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Report: Minority male grad rates still lag

Howard Manly

The Schott Foundation for Public Education released last week a national report that found that only 52 percent of black males and 58 percent of Latino male ninth-graders graduate from high school four years later, while 78 percent of white, non-Latino male ninth-graders graduate four years later.

“The Urgency of Now: The Schott 50 State Report on Public Education and Black Males” suggests that without a policy framework that strikes the right balance between support-based reforms and standards-driven reforms, the U.S. will become increasingly unequal and less competitive in the global economy.

According to the report, the national graduation rate for black males has increased by 10 percentage points since 2001-02, with 2010-11 being the first year that more than half of the nation’s ninth-grade black males graduated with a regular diploma four years later.

Yet, the report stated, this progress has closed the graduation gap between black male and white, non-Latino males by only three percentage points. At this rate, it would take nearly 50 years for black males to achieve the same high school graduation rates as their white male counterparts.

John H. Jackson, the Schott Foundation CEO and president, said the nation has a responsibility to provide future generations of Americans with the education and the skills needed to thrive in communities, the job market and the global economy.

“These graduation rates are not indicative of a character flaw in the young men, but rather evidence of an unconscionable level of willful neglect, unequal resource allocation by federal, state and local entities and the indifference of too many elected and community leaders,” Jackson said in a prepared statement.

Three of the four states with the highest graduation rates for black males were states with a relatively small number of black males enrolled in the state’s schools: Maine (97 percent), Vermont (82 percent) and Utah (76 percent).

The report argues that these numbers indicate that black males, on average, perform better in places where they are not relegated to under-resourced districts or schools.

When provided similar opportunities, the report suggests, they are more likely to produce similar or better outcomes as their white male peers.

The numbers in Massachusetts are slightly better than the national average.

According to the report, the state graduation rate is 60 percent for black males and 53 percent for Latinos. For whites, the rate is 83 percent.

Among the states with the largest black enrollments, North Carolina (58 percent), Maryland (57 percent) and California (56 percent) have the highest graduation rates for black males, while New York (37 percent), Illinois (47 percent) and Florida (47 percent) have the lowest.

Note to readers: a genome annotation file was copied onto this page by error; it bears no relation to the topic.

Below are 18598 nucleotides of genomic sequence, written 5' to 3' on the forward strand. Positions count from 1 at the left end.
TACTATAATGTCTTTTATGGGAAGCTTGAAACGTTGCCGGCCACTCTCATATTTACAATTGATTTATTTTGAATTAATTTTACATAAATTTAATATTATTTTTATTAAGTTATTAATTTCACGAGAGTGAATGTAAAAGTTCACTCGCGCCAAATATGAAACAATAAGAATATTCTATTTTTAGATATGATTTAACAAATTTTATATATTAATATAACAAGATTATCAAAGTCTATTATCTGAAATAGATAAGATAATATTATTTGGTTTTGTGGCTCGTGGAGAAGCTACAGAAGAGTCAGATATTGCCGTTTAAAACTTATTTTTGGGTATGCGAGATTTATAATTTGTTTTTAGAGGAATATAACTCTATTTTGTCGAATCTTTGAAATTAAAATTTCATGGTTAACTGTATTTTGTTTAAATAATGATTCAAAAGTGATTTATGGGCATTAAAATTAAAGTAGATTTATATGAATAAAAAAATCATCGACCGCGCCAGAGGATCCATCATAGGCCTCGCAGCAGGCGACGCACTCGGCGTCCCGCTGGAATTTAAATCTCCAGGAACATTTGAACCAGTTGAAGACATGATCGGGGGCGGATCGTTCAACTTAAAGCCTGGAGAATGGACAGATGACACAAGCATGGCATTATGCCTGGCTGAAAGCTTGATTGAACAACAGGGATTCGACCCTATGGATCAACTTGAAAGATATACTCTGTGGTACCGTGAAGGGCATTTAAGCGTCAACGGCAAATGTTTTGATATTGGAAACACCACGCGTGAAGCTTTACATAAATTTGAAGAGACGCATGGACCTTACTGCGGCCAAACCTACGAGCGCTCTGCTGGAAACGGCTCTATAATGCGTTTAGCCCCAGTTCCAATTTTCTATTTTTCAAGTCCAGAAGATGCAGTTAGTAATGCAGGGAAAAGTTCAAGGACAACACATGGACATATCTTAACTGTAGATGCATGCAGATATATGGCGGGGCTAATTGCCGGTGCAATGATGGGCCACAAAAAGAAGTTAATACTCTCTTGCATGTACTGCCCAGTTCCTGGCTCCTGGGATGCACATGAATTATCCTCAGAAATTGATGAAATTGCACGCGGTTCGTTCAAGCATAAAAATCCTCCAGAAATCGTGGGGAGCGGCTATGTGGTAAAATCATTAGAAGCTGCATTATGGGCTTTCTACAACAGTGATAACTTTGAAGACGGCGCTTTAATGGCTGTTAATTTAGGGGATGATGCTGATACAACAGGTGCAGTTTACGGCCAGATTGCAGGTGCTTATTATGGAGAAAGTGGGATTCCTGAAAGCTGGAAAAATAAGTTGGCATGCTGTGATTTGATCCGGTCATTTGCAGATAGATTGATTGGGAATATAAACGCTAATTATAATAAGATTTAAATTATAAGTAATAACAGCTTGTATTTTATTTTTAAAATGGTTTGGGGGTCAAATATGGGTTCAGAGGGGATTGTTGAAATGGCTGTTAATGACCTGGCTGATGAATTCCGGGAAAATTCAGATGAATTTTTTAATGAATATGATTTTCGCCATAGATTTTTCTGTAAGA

In the foreword to the report, Andrés A. Alonso, CEO, Baltimore City Public Schools, described his city’s efforts to keep kids in schools.

“We could not have made these strides without asserting unequivocally that we had no disposable children, and that we needed everyone’s help to make things right,” Alonso writes. “I am confident that we as a nation will rally and we will succeed. The cost of continued failure is a disservice to our best hopes. The cost of continued failure should be abhorrent to contemplate.”

“The Urgency of Now” also provides the following recommendations for improving graduation rates for young black and Latino men:

  • End the rampant use of out-of-school suspensions as a default disciplinary action, as it decreases valuable learning time for the most vulnerable students and increases dropouts.
  • Expand learning time and increase opportunities for a well-rounded education including the arts, music, physical education, robotics, foreign language and apprenticeships.
  • States and cities should conduct a redlining analysis of school funding, both between and within districts, and work with the community and educators to develop a support-based reform plan with equitable resource distribution to implement sound community school models.

As part of what it described as a “support-based reform plan,” the Schott Foundation called for students who are performing below grade level to receive “Personal Opportunity Plans” to ensure they receive the resources needed to succeed.

“There is no doubt that the stakes are high,” said Michael Holzman, senior research consultant to the Schott Foundation. “Black and Latino children under the age of 18 will become a majority of all children in the U.S. by the end of the current decade, many of whom are in lower-income households located in neighborhoods with under-resourced schools. We do not want our young black and Latino men to have to beat the odds; we want to change the odds.” 

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